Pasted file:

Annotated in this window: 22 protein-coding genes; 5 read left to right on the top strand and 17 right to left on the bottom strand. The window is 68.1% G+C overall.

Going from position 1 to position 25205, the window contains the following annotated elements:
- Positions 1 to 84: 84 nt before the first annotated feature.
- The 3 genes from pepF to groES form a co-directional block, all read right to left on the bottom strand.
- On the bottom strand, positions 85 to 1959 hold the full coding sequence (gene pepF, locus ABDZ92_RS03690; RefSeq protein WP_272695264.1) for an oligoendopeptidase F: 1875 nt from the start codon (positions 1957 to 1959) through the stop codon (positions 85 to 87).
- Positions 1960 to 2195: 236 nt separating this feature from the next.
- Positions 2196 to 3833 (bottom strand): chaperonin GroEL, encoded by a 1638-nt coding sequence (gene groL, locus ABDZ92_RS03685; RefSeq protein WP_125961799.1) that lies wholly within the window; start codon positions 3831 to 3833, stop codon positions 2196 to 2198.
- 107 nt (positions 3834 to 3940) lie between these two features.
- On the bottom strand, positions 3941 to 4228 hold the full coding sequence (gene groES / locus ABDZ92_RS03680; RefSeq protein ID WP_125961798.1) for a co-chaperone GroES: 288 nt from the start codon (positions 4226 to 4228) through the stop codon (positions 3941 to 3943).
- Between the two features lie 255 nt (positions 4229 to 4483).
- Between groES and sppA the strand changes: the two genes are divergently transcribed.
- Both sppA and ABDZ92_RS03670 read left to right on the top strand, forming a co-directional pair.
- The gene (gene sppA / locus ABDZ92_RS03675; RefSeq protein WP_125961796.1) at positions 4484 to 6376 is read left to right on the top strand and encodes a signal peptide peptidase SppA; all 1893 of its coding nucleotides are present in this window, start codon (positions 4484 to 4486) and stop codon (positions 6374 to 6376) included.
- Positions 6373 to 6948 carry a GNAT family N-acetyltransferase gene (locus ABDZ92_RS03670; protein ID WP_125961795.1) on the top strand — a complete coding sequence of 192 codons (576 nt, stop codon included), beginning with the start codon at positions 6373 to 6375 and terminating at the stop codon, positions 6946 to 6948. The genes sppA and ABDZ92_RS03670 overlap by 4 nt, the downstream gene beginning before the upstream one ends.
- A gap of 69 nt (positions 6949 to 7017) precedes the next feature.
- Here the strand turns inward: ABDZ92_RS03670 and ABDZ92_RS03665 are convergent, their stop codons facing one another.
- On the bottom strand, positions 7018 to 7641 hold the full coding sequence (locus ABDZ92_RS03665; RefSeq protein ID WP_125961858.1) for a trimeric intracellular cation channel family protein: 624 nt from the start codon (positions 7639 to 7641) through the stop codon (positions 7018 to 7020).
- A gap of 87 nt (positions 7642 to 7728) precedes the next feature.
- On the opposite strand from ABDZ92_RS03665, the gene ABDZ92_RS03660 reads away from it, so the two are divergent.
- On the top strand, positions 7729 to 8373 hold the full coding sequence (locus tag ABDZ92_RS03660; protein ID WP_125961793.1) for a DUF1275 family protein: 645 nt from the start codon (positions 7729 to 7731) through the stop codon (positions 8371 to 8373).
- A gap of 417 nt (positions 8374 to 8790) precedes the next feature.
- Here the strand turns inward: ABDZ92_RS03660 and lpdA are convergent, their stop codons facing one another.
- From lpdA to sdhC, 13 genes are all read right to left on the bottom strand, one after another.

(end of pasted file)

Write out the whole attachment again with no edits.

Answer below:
Annotated in this window: 22 protein-coding genes; 5 read left to right on the top strand and 17 right to left on the bottom strand. The window is 68.1% G+C overall.

Going from position 1 to position 25205, the window contains the following annotated elements:
- Positions 1 to 84: 84 nt before the first annotated feature.
- The 3 genes from pepF to groES form a co-directional block, all read right to left on the bottom strand.
- On the bottom strand, positions 85 to 1959 hold the full coding sequence (gene pepF, locus ABDZ92_RS03690; RefSeq protein WP_272695264.1) for an oligoendopeptidase F: 1875 nt from the start codon (positions 1957 to 1959) through the stop codon (positions 85 to 87).
- Positions 1960 to 2195: 236 nt separating this feature from the next.
- Positions 2196 to 3833 (bottom strand): chaperonin GroEL, encoded by a 1638-nt coding sequence (gene groL, locus ABDZ92_RS03685; RefSeq protein WP_125961799.1) that lies wholly within the window; start codon positions 3831 to 3833, stop codon positions 2196 to 2198.
- 107 nt (positions 3834 to 3940) lie between these two features.
- On the bottom strand, positions 3941 to 4228 hold the full coding sequence (gene groES / locus ABDZ92_RS03680; RefSeq protein ID WP_125961798.1) for a co-chaperone GroES: 288 nt from the start codon (positions 4226 to 4228) through the stop codon (positions 3941 to 3943).
- Between the two features lie 255 nt (positions 4229 to 4483).
- Between groES and sppA the strand changes: the two genes are divergently transcribed.
- Both sppA and ABDZ92_RS03670 read left to right on the top strand, forming a co-directional pair.
- The gene (gene sppA / locus ABDZ92_RS03675; RefSeq protein WP_125961796.1) at positions 4484 to 6376 is read left to right on the top strand and encodes a signal peptide peptidase SppA; all 1893 of its coding nucleotides are present in this window, start codon (positions 4484 to 4486) and stop codon (positions 6374 to 6376) included.
- Positions 6373 to 6948 carry a GNAT family N-acetyltransferase gene (locus ABDZ92_RS03670; protein ID WP_125961795.1) on the top strand — a complete coding sequence of 192 codons (576 nt, stop codon included), beginning with the start codon at positions 6373 to 6375 and terminating at the stop codon, positions 6946 to 6948. The genes sppA and ABDZ92_RS03670 overlap by 4 nt, the downstream gene beginning before the upstream one ends.
- A gap of 69 nt (positions 6949 to 7017) precedes the next feature.
- Here the strand turns inward: ABDZ92_RS03670 and ABDZ92_RS03665 are convergent, their stop codons facing one another.
- On the bottom strand, positions 7018 to 7641 hold the full coding sequence (locus ABDZ92_RS03665; RefSeq protein ID WP_125961858.1) for a trimeric intracellular cation channel family protein: 624 nt from the start codon (positions 7639 to 7641) through the stop codon (positions 7018 to 7020).
- A gap of 87 nt (positions 7642 to 7728) precedes the next feature.
- On the opposite strand from ABDZ92_RS03665, the gene ABDZ92_RS03660 reads away from it, so the two are divergent.
- On the top strand, positions 7729 to 8373 hold the full coding sequence (locus tag ABDZ92_RS03660; protein ID WP_125961793.1) for a DUF1275 family protein: 645 nt from the start codon (positions 7729 to 7731) through the stop codon (positions 8371 to 8373).
- A gap of 417 nt (positions 8374 to 8790) precedes the next feature.
- Here the strand turns inward: ABDZ92_RS03660 and lpdA are convergent, their stop codons facing one another.
- From lpdA to sdhC, 13 genes are all read right to left on the bottom strand, one after another.